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SS. Fort Brandon in the Second World War 1939-1945 - The Wartime Memories Project -

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- SS. Fort Brandon during the Second World War -


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World War 2 Two II WW2 WWII

SS. Fort Brandon



   The SS Fort Brandon was built in 1943 by the Burrard Dry Dock Co., in North Vancouver for the Ministry of War Transport.

In 1948 she was sold to Counties Ship Management, London and renamed Laurentian Hill and had further changes of name and owners before being scrapped in 1985 and broken up in China.

 


If you can provide any additional information, please add it here.



Those known to have sailed in

SS. Fort Brandon

during the Second World War 1939-1945.

The names on this list have been submitted by relatives, friends, neighbours and others who wish to remember them, if you have any names to add or any recollections or photos of those listed, please Add a Name to this List

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Firemn. Sidney Andrew Watkins SS. Fort Brandon

Looking for anyone who served with my father, Sidney A. Watkins,in the Merchant Navy.

I have his war payslips from nine vessels he served on whilst in merchant navy; SS Tudor Star,SS Fort Brandon, SS Vimeira, SS Lornaston, SS Calgary, SS Norman Star, SS Port Sydney, SS Ocean Volga, SS Oceanfame, SS Empire Pibroch While serving on SS Tudor Star he got a letter from the Admiralty thanking the crew for shooting down enemy planes on 4th February 1941.

I am trying to build a family tree and fill in missing links through war years, before he came to New Zealand in 1947/8 aboard the SS. Port Maquarie. I am trying to establish, for his children, grand and great grand childern, this part of his history. I would be grateful for any information anyone can provide

Barry Watkins



Able Sea. Sidney Andrew Watkins

Sidney Andrew Watkins, service number R164516 Fireman AB/Gunner, British Merchant Navy from 1940 to 1946. He served on vessels Vimiera, Lornaston, Calgary, Norman Star, Port Sydney, Ocean Volga, Ocean Fame, Empire Pibroch, Fort Brandon and SS Tudor Star. It was aboard the Tudor Star that dad and the crew received a letter of congratulations from the Admiralty of the Fleet dated 17th February 1941, about an encounter with an enemy aeroplane they shot down on 4th February 1941.

If anyone can shed light on the movements of any of these vessel it would be very much appreciated. I do have account of wage dockets to my father from all above vessels but not much else, and like others am attempting to piece together war memories that can be passed on to my children and grandchildren.

Barry Watkins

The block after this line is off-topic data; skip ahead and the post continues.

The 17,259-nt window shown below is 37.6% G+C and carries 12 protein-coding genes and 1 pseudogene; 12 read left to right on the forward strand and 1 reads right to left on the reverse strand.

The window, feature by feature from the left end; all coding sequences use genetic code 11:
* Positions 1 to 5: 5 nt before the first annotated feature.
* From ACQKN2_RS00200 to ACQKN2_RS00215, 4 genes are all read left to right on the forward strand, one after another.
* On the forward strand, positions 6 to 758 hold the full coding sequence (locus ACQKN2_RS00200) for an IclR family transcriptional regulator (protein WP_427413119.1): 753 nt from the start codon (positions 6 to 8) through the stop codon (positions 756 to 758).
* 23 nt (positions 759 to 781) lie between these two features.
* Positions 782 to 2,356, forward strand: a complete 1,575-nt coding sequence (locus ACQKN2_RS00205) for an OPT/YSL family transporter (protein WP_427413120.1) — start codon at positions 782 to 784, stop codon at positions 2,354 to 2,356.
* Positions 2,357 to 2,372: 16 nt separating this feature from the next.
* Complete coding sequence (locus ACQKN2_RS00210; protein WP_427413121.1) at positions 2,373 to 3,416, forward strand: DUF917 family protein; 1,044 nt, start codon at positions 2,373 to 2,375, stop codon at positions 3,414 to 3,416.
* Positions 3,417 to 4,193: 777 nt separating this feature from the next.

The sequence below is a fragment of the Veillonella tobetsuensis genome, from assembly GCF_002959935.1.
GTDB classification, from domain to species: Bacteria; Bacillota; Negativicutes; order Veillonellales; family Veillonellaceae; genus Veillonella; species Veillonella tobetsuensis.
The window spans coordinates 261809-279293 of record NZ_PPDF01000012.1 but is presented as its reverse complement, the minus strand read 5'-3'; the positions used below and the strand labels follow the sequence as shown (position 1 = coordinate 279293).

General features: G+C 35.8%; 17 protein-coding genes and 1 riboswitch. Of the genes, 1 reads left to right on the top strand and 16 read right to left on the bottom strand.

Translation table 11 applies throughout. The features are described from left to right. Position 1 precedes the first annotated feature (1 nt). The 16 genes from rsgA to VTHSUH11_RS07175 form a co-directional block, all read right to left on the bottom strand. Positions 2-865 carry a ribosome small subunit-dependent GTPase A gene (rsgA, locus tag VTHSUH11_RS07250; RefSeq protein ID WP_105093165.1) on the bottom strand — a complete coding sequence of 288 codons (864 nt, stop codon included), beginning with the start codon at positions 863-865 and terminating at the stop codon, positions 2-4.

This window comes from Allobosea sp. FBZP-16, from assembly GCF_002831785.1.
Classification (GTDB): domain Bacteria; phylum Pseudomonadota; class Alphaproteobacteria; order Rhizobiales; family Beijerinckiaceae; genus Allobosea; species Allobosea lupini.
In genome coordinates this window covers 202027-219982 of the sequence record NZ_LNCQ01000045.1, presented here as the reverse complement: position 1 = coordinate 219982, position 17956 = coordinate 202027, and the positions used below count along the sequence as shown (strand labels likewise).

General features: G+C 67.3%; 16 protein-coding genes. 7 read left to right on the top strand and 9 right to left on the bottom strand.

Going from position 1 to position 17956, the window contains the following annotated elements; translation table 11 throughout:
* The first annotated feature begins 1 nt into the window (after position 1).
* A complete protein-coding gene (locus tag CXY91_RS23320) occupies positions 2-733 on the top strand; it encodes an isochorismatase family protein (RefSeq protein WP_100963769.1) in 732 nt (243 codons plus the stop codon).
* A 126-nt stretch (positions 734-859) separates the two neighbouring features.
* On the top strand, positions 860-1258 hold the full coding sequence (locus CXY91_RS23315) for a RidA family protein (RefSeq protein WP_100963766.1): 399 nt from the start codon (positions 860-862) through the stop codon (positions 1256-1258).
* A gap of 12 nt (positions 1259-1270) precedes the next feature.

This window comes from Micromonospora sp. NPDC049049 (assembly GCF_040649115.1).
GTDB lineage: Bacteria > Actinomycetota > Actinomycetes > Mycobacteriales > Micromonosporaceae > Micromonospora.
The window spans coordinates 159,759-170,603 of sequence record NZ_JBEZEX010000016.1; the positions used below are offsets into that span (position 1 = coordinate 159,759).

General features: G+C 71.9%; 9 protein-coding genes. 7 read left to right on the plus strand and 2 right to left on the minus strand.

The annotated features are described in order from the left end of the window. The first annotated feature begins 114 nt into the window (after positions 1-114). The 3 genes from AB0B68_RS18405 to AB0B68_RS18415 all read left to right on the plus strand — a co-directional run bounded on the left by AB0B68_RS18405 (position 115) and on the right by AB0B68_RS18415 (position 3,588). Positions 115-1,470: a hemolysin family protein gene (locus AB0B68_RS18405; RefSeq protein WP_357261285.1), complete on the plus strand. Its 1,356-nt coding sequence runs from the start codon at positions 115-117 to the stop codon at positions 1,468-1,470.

Ord.Sea John Quine SS Fort Brandon

In 1944 I was serving aboard SS Fort Brandon in Antwerp. I got cheesed of after a night of bombing in the siberia dry dock. For some relief I decided to go to the Rex movie cinema the next day. At 3.15pm a v2 hit the cinema killing over 500 people. I should have stayed aboard.

John Quine



Mjr. Willliam Wynn-Werninck 19 MT Company Royal Army Service Corps

I sailed over to Arromanches from Tilbury with my unit, 19 Company RASC (MT) of some 250 vehicles, aboard the Canadian built Liberty ship Fort Brandon. We anchored about 2 miles off Arromanches on the east side of the Mulberry Harbour. That evening about 1000 pm a German bomber flew over us. There was some sp eculation about what th e plane was up to, the feeling being that she was dropping acoustic mines. That night, fro m a flat calm evening, it blew up Force 5-6, causing the Captain concern that Fort Brandons anchor chain could set off a nearby mine. Next morning I watched our vehicles being unloaded onto the big Rhino barges run by the Sappers and went back to my cabin for a wash and brush up before breakfast. I was just doing this when there was a heck of a bang. I shot out on deck where I was appalled to see, 2 cables away, a corvette type of ship with her bows blown off to the 4.7 gun mounting. She was blowing off clouds of steam but slowly got under way, having eased the surv ivors away, and started heading fo r the beach adjoining the Mulberry caissons. We were all saddened on deck as no lifeboat was lowered to help those in the water and, in particular, one sailor who was manfully swimming towards the beach a long way ah ead. Lifeboats were not lowered for fear of mines. I then hurried back to my cabin and did three small water-colour sketches of what I had seen.

In July 1994 I found these sketches and wrote to Navy News to ask if anyone could identify the ship. To my delight the next Navy News had several letters in it whic h gave her name as HMS Orchis (K76).

Bill Wynn-Werninck







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